Believe it or not, collecting coins can be fruitful. Not only do many coins gain value, but if you decide that collecting is not for you after trying it, you will likely get all of your investment back, a rare occurrence when it comes to most investments. Prices of some coins will fluctuate with metal prices. Fortunately, those metal prices (especially in a shaky economy like this), tend to rise regularly. You may be looking for the most hard-to-find coins on the market. These will cost more, but the rarity of coins is often one of their best selling points. If you are lucky enough to stumble upon a hidden treasure, the rarity of certain coins could be enough to set you for life. :cheer: B) B)
In addition to the rarity attribute, beauty and design are also two very sought-after attributes in coin collecting. Some collectors classify beauty as luster and flawlessness, while others seek out coins for their layout or artwork. For example, my absolute favorite coin for design is the 1936 Commemorative Bay Bridge half dollar. I have always enjoyed the look of the bay bridge, and with the polar bear on the front, this is easily the best looking coin I have ever seen. Some collectors just appreciate the challenge of finding that “perfect” coin. With an unlimited budget, nearly any coin can be purchased. It is finding that coin at a steal that is the real challenge for collectors. :cheer: :)
In addition to the challenge of finding just the right coin, many collectors are modern-day treasure hunters. Just imagine walking the beach with your metal detector in hand, and stumbling upon a horde of coins worth thousands or even more. It is an extremely long shot, but still worth dreaming about. You probably would not even realize it until fully immersed in collecting, but a lot can be learned from collecting coins. Studying coins and their backgrounds can lead to interesting discoveries and facts about history, politics, society, and culture. Take, for example, the recent issuance of the State quarters and Presidential dollar coin programs. There is plenty to be learned just from these two recent coin series. ;) :lol:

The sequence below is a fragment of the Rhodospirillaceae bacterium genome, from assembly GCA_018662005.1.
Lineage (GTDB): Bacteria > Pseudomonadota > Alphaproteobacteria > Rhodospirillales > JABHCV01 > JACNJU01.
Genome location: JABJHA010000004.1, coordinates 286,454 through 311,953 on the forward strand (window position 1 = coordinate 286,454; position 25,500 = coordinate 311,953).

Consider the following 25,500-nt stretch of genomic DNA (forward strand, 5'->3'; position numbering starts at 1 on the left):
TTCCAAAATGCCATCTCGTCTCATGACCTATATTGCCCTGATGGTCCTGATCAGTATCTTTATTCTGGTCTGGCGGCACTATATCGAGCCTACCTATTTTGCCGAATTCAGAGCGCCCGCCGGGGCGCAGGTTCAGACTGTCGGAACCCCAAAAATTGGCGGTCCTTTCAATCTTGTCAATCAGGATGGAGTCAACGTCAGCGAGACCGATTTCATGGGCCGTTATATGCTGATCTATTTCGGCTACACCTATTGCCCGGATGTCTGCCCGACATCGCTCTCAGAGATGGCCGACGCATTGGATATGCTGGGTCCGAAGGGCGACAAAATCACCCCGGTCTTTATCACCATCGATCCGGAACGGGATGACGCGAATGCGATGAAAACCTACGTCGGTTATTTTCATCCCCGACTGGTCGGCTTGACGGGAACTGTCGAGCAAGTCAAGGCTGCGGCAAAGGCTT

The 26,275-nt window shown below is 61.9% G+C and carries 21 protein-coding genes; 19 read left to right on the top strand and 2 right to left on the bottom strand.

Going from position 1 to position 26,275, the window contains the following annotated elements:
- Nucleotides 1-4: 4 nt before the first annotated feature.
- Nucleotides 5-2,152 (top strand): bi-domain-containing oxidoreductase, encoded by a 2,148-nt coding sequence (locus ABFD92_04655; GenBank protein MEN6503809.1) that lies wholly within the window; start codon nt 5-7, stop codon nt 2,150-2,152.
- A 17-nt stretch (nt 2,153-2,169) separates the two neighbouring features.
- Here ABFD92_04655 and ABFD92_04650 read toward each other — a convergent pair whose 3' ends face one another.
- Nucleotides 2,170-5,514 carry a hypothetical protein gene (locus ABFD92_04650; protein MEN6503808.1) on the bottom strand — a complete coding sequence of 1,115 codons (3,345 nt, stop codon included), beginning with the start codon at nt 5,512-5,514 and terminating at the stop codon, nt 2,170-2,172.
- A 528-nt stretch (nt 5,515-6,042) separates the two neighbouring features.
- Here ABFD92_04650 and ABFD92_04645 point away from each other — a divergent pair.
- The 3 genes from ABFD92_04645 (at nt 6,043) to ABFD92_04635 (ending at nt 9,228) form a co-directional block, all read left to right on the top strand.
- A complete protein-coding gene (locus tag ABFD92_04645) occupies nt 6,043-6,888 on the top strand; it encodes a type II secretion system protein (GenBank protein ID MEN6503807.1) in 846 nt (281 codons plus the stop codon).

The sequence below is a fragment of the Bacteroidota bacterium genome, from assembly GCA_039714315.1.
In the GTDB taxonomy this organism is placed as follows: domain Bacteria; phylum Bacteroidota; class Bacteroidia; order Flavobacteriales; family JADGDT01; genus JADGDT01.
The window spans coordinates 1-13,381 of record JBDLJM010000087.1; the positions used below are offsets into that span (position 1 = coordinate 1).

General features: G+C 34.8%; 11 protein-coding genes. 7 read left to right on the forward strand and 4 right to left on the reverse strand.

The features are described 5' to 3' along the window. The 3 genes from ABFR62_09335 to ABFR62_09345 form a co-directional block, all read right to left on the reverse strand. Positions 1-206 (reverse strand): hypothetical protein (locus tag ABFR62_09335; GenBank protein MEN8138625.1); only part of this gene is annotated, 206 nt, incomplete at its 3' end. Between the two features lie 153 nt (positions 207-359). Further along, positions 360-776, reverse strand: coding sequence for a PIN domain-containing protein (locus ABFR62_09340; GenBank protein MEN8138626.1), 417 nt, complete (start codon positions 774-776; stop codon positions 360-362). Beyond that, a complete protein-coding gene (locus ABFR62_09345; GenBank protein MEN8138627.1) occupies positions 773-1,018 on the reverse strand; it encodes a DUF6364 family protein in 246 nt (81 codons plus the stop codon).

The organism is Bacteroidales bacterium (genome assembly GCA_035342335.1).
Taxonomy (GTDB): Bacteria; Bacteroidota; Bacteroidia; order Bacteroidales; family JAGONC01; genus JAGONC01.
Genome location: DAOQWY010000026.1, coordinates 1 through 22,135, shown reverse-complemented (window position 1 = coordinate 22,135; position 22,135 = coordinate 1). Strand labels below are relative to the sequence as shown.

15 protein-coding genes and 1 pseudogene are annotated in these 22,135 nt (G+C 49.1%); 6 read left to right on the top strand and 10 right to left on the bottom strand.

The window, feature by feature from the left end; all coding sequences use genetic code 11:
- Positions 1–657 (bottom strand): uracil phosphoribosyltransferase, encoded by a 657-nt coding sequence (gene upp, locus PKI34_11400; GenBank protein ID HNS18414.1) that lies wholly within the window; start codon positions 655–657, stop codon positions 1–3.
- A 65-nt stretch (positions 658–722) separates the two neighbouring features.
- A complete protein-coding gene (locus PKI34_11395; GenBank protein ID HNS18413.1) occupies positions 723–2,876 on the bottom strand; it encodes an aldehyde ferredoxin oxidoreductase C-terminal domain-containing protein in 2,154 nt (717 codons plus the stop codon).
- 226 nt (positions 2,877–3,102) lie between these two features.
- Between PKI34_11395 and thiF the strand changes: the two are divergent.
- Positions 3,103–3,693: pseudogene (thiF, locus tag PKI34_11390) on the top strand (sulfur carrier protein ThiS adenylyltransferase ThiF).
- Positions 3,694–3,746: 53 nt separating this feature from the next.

Since gold and silver are ever-increasing in value due to limited worldwide supply, many collectors search for coins to add to their collection with only this consideration in mind. Much to the surprise of many, there are valuable coins that likely pass through your fingers quite regularly. Did you know that many American coins minted before 1965 had a 90% silver content? Not many people realize it, and even fewer are wise enough to hold on to these coins when they have the opportunity. As I write this, the silver value in pre-1965 quarters alone is nearly $4.00! Also, the heavier coins are worth even more, so be on the lookout for these so you can start your collection. :dry: :huh:
If you want to really face reality, paper and coin money may not even exist when your young ones reach their own adulthood. With this in mind, many parents are happy to purchase brand new coins directly from the bank or mint in hopes of an increase in value that their children and future generations can benefit from. Do not think for a second that these coins will not increase in value over time. Even though we do not use as many precious metals to produce coins as we used to, condition of coins is also a big contributing factor to its value. It may not make them millionaires, but it could prove to be a worthwhile investment for your children for a relatively small initial investment. :cheer: :woohoo: